We all gasp when a tragic story of child abuse causing an infant’s death hits the newspaper headlines. And we all think that officials will be diligently working to prevent these tragedies. Elected officials of both parties at every level always claim to prioritize children, but when push comes to shove, do they?
Assembly Bill 2660, which will improve California’s ability to evaluate and prevent the murders of children due to abuse and neglect, has passed the state Assembly and yet sits on Gov. Gavin Newsom’s desk unsigned with less than a week before the deadline. This bill aims to revive California’s moribund system of tracking child homicides and evaluating them to see if they can be prevented. The loss of this legislation will have a tragic impact.
California’s review of child homicides due to abuse and neglect has been chaotic and dysfunctional for some time. Current law gives oversight responsibility to three state departments: Justice, Social Services and Public Health, leaving no single agency in charge. Since the state interagency Child Death Review Council was defunded in 2008 by the Department of Justice, state policy and programs for intervention and prevention of this tragic problem have been uncoordinated and haphazard with diminishing reliability and loss of impact.
California’s counties have primary responsibility for health and welfare, including prevention of child fatalities. This county effort is not currently monitored by any state agency. Under current law, county child welfare agencies must report all child fatalities and near fatalities due to abuse or neglect to the Department of Social Services. Current law also states that counties themselves may have interagency and interdisciplinary “Child Death Review Teams (CDRTs)” which can evaluate suspicious cases and report them to the Department of Public Health.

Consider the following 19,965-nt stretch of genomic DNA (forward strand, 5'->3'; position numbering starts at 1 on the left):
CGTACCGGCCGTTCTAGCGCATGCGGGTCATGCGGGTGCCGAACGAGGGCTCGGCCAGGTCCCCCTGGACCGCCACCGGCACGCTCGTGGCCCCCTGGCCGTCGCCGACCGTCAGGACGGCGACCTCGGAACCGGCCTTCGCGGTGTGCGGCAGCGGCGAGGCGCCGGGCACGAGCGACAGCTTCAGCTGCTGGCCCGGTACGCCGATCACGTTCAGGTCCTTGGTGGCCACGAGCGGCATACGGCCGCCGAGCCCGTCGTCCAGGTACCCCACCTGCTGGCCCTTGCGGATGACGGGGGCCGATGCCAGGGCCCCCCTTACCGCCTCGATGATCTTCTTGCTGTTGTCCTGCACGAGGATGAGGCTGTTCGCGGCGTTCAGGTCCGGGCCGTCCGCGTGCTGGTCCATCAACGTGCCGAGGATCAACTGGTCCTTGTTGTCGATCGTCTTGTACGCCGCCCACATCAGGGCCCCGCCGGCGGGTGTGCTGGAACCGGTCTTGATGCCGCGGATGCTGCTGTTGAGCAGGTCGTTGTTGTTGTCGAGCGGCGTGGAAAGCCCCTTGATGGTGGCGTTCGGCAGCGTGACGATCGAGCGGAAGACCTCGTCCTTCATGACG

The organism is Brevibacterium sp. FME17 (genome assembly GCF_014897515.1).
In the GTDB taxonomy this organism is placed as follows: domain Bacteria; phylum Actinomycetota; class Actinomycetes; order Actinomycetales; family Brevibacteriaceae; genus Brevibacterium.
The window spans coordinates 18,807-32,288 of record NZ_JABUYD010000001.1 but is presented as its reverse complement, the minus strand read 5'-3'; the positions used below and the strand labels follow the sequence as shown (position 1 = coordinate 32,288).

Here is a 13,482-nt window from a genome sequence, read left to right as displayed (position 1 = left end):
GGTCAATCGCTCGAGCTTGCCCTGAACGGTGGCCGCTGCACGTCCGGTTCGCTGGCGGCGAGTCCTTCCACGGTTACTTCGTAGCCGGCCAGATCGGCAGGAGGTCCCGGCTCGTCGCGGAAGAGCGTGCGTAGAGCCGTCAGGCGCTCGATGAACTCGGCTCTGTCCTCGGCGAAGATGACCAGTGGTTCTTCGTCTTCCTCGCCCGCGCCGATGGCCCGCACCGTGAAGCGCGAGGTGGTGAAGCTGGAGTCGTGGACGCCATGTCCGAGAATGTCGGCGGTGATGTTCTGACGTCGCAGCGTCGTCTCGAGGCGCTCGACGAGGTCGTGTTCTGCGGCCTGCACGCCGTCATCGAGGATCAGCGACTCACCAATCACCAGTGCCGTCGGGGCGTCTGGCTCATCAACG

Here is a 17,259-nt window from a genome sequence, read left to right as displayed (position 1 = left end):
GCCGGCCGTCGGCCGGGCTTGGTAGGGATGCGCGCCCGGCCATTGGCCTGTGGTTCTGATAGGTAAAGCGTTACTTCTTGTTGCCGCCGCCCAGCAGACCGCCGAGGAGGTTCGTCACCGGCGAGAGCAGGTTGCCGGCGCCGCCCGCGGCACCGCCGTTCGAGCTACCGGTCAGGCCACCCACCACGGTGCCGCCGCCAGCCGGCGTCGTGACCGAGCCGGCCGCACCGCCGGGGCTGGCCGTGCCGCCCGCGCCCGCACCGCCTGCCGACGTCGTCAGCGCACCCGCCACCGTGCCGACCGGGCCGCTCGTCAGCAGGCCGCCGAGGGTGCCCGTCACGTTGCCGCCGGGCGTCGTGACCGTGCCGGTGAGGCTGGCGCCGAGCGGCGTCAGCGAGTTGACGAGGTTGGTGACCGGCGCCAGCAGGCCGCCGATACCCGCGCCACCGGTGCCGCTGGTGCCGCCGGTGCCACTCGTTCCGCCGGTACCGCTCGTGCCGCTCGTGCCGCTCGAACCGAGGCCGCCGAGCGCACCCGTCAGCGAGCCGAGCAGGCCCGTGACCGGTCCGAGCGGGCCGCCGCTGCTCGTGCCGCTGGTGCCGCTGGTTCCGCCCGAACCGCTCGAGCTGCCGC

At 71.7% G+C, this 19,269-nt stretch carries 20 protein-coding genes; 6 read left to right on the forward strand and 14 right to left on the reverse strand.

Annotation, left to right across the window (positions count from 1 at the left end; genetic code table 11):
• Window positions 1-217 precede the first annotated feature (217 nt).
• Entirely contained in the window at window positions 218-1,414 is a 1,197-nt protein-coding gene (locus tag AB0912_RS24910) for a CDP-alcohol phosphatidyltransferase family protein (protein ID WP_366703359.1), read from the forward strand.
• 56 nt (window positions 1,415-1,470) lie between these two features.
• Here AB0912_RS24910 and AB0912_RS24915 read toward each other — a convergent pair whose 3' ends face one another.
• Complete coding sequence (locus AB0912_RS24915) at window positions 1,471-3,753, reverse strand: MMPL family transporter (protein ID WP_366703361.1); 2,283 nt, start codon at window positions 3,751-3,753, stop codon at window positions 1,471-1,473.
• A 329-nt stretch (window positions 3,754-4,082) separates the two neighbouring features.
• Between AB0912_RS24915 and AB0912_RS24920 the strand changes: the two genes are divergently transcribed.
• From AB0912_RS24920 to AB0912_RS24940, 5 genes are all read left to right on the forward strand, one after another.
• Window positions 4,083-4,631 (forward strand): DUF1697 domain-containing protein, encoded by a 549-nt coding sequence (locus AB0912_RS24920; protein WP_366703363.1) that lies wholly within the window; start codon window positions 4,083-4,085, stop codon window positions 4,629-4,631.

Currently, neither department has validated the reliability of these reports, does not collate them, and cannot use them to develop preventive policy or interventions.
For three years, I have been an unpaid volunteer member of California’s Citizens Review Panel on “critical incidents” (child homicides due to abuse and neglect), a process mandated by the federal Child Abuse Prevention and Treatment Act (CAPTA). Prior to this service, I was a family physician for 40 years, and I write today in my personal capacity.
Our review panel recently surveyed all 58 counties to assess their attention to and management of child homicides due to abuse and neglect. Only 28 of them replied and of these, 10 did not have the required Child Death Review Councils. This is untenable. No one in California can tell you with any reliability how many children were killed by abuse or neglect in any year.
Assembly Bill 2660, by Assemblymember Brian Maienschein (D) revises the penal code concerning child death investigations and review teams. Sponsored by the Child Advocacy Institute at the University of San Diego Law School, AB 2660 will correct most of these deficiencies. Programmatically it requires every county to have a CDRT, reestablishes the state Child Death Review Council and requires the Attorney General (who controls the purse strings) to provide annual funding for the system. AB 2660 contains language allowing small rural counties with resource constraints to collaborate with other counties for purposes of this activity to minimize their expense and effort.
This law passed the Assembly with no votes against it. It has been on Gov. Newsom’s desk for weeks, but is still unsigned. The legal changes within it will revitalize and support a reliable system, able to produce real insight into these tragedies, allowing intervention and preventive programming. It must be signed by Gov. Newsom.